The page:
Virtual Reality and Vision Science

S6 – Virtual Reality and Vision Science

Time/Room: Friday, May 19, 2017, 5:00 – 7:00 pm, Pavilion
Organizer(s): Bas Rokers, University of Wisconsin – Madison & Karen B. Schloss, University of Wisconsin – Madison
Presenters: Jacqueline Fulvio, Robin Held, Emily Cooper, Stefano Baldassi, David Luebke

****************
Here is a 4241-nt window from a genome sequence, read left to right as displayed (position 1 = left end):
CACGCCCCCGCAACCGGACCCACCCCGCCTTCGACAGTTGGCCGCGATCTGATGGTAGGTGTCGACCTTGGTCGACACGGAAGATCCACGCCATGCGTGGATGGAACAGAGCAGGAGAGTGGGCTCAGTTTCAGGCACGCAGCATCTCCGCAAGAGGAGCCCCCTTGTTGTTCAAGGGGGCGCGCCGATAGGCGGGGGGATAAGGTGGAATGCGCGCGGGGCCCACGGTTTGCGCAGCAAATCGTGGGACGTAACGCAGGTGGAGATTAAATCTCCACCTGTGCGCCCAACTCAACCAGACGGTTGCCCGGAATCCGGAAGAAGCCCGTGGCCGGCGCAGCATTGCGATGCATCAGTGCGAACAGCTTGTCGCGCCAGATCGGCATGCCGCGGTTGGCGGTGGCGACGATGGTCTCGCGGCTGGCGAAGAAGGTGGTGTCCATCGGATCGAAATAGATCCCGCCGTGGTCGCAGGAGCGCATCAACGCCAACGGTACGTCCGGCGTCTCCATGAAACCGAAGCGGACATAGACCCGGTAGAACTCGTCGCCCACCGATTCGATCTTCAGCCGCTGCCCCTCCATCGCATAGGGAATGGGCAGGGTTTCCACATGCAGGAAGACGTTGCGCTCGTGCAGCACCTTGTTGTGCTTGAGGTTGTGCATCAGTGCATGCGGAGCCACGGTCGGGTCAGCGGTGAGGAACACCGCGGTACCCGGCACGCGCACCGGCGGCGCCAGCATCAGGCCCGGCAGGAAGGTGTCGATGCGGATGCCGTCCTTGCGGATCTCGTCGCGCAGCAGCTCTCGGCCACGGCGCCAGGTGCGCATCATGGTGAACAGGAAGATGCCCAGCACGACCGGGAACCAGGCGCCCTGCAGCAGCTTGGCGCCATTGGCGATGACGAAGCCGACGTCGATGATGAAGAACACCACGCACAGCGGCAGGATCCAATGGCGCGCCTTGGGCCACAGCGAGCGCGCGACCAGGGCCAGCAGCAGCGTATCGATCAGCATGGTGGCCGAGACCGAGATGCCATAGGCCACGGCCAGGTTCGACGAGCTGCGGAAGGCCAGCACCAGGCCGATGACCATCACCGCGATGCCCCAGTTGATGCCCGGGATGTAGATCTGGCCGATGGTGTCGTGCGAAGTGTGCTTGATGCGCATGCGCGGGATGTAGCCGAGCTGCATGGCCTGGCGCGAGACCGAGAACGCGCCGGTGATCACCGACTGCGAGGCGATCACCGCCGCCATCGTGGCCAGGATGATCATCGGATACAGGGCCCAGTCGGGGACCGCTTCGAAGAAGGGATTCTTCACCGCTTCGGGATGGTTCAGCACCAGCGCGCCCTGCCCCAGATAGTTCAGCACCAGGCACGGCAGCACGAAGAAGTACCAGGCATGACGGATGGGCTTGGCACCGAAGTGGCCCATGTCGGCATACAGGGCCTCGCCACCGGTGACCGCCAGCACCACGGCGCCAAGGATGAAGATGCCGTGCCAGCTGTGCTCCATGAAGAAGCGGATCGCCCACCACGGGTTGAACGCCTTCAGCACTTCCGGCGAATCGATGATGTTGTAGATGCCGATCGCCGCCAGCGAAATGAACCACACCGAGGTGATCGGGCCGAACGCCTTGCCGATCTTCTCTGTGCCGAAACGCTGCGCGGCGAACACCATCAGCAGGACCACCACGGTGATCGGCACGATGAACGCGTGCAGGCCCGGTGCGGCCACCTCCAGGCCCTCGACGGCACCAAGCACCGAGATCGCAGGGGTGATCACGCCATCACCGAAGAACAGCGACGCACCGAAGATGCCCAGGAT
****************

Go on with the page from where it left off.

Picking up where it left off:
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Virtual reality (VR) and augmented reality (AR) provide exciting new opportunities for vision research. In VR sensory cues are presented to simulate an observer’s presence in a virtual environment. In AR sensory cues are presented that embed virtual stimuli in the real world. This symposium will bring together speakers from academia and industry to present new scientific discoveries enabled by VR/AR technology, discuss recent and forthcoming advances in the technology, and identify exciting new avenues of inquiry. From a basic research perspective, VR and AR allow us to answer fundamental scientific questions that have been difficult or impossible to address in the past. VR/AR headsets provide a number of potential benefits over traditional psychophysical methods, such as incorporating a large field of view, high frame rate/low persistence, and low latency head tracking. These technological innovations facilitate experimental research in highly controlled, yet naturalistic three-dimensional environments. However, VR/AR also introduces its own set of unique challenges of which potential researchers should be aware. Speakers from academia will discuss ways they have used VR/AR as a tool to advance knowledge about 3D perception, multisensory integration, and navigation in naturalistic three-dimensional environments. Speakers will also present research on perceptual learning and neural plasticity, which may benefit from training in cue-rich environments that simulate real-world conditions. These talks will shed light on how VR/AR may ultimately be used to mitigate visual deficits and contribute to the treatment of visual disorders. Speakers from industry will highlight recent technological advances that can make VR such a powerful tool for research. Industry has made significant strides solving engineering problems involving latency, field of view, and presence. However, challenges remain, such as resolving cue conflicts and eliminating motion sickness. Although some of these issues may be solved through engineering, others are due to limitations of the visual system and require solutions informed by basic research within the vision science community. This symposium aims to provide a platform that deepens the dialog between academia and industry. VR holds unprecedented potential for building assistive technologies that will aid people with sensory and cognitive disabilities. Hearing from speakers in industry will give vision scientists an overview of anticipated technological developments, which will help them evaluate how they may incorporate VR/AR in their future research. In turn vision researchers may help identify science-based solutions to current engineering challenges. In sum, this symposium will bring together two communities for the mutually beneficial advancement of VR-based research. Who may want to attend: This symposium will be of interest to researchers who wish to consider incorporating AR/VR into their research, get an overview of existing challenges, and get a sense of future directions of mutual interest to industry and academia. The talks will be valuable to researchers at all stages of their careers. Hearing from representatives from both industry and academia may be useful for early stage researchers seeking opportunities beyond the highly competitive academic marketplace and may help researchers at all stages identify funding sources in the highly competitive granting landscape.